The William E. Donaldson Correctional Facility outside of Birmingham is one of Alabama's most violent prisons. A third of the inmates at the high-security institution are serving life sentences without parole. Some are convicted murderers. Violence abounds within the prison walls as well—the prison was named for an officer who lost his life there in 1990.
In this facility, steeped in the Christian culture of the American South's Bible Belt, the idea of a Buddhist-inspired practice taking hold seems almost unimaginable. And yet this is precisely what has happened.
The Alabama prison has the distinction of being the only one in the U.S. to establish a rigorous 10-day Vipassana style meditation course for its most violent inmates. The practice is known as "insight meditation" and emerges from the Buddhist tradition. This style of meditation is a disciplined practice to gain insight to the causes of suffering and anger, as opposed to simply calming and relaxing the mind.
Donaldson prisoners who have completed the advanced course sing its praises.
In an interview with NPR, inmate Grady Bankhead, who was close to being executed for murder but won a new trial at the last minute and currently has a life sentence without parole before him stated: "Before I went to a Vipassana meditation...I was probably the angriest man in this prison."
Since completing the program, which demands meditating for up to 10 hours a day in complete silence, Bankhead believes he has broached areas of his life hitherto unknown to him. The meditation course offered him balance that allowed him, for the first time, to take responsibility for his actions.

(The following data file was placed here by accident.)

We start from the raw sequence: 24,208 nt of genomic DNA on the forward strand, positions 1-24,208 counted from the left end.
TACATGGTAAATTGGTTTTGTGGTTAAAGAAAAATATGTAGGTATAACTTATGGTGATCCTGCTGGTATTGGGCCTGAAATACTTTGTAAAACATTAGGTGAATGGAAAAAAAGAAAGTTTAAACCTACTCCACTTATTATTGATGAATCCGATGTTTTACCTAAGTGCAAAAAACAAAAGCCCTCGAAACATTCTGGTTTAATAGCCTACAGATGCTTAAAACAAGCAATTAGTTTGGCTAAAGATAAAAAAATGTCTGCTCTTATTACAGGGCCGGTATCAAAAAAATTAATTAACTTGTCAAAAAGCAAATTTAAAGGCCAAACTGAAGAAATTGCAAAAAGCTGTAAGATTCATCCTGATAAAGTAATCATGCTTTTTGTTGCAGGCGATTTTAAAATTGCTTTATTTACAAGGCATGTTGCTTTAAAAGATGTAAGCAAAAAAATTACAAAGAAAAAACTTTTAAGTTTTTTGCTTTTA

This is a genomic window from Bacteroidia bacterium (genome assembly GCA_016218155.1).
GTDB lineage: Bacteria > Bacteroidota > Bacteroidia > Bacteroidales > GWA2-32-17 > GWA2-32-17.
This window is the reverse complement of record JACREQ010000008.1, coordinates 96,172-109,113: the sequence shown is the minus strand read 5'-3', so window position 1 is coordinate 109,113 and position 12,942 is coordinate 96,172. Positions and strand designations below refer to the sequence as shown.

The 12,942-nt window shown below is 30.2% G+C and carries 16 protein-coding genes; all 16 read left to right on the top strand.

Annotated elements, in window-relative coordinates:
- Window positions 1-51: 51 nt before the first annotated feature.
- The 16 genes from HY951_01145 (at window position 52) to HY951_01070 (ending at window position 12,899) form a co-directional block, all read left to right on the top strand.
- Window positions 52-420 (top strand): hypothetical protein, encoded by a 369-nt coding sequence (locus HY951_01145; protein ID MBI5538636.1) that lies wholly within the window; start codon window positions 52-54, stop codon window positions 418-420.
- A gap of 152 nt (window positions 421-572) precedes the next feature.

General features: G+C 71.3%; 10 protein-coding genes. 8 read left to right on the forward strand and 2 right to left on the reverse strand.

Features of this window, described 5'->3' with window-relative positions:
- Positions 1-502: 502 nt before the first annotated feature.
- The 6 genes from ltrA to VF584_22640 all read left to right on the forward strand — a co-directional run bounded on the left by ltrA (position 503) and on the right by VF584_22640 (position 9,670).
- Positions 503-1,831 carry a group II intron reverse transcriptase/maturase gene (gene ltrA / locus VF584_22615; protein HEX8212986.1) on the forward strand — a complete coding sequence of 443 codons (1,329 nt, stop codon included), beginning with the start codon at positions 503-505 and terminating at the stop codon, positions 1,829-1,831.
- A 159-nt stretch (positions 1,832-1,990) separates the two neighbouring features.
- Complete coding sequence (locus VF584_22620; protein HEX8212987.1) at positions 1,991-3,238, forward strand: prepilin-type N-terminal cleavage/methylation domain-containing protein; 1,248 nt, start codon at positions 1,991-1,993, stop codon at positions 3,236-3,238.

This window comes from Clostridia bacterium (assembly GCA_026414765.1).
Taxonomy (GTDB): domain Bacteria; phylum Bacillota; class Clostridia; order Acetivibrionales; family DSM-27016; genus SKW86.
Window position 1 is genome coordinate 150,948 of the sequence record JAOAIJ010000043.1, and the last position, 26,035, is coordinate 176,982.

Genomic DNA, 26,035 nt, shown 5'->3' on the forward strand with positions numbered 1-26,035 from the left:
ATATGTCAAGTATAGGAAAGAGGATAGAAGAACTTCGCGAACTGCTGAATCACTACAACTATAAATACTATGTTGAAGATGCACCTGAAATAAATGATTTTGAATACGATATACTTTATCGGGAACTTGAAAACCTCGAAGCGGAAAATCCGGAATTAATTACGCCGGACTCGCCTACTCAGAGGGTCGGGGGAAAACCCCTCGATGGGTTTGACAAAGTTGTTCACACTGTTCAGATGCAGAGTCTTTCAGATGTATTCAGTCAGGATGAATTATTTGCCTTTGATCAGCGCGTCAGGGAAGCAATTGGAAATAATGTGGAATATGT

Dr. Ron Cavanaugh oversees patient treatment at the facility and spoke to NPR about the effectiveness of the program, stating a 20 percent decrease in aggression and violence among those who completed the challenging 10 day session during which they ate vegetarian food, consumed no alcohol, and sat in total silence even when not meditating.
However introducing the Vipassana practice at Donaldson has had its critics. After prison chaplains complained that the practice undermined Christian values, the program was shut down by the state. The program returned thanks to the prison's warden, Gary Hetzel after he saw the marked difference the course had on its inmates.
"I could see a significant decrease in behavioral problems, acting out," he told NPR's Debbie Elliott. Hetzel believes the practice is secular, which has allowed for its reintroduction to the prison.
Although chaplains remain skeptical of what is in their minds a most unorthodox treatment, for the time being, prisoners continue to train themselves to "see themselves as they really are" according to inmate Johnny Mack Young, who completed the program.
In addition to the NPR report on the prison, filmmaker Jenny Phillips has made a documentary about the Donaldson prisoners who underwent the meditation program called Dhamma Brothers. Watch a trailer for that film below:
Discuss: What are your thoughts on alternative treatment and rehabilitation programs in the prison systems? Should meditation be promoted more widely in prison reform?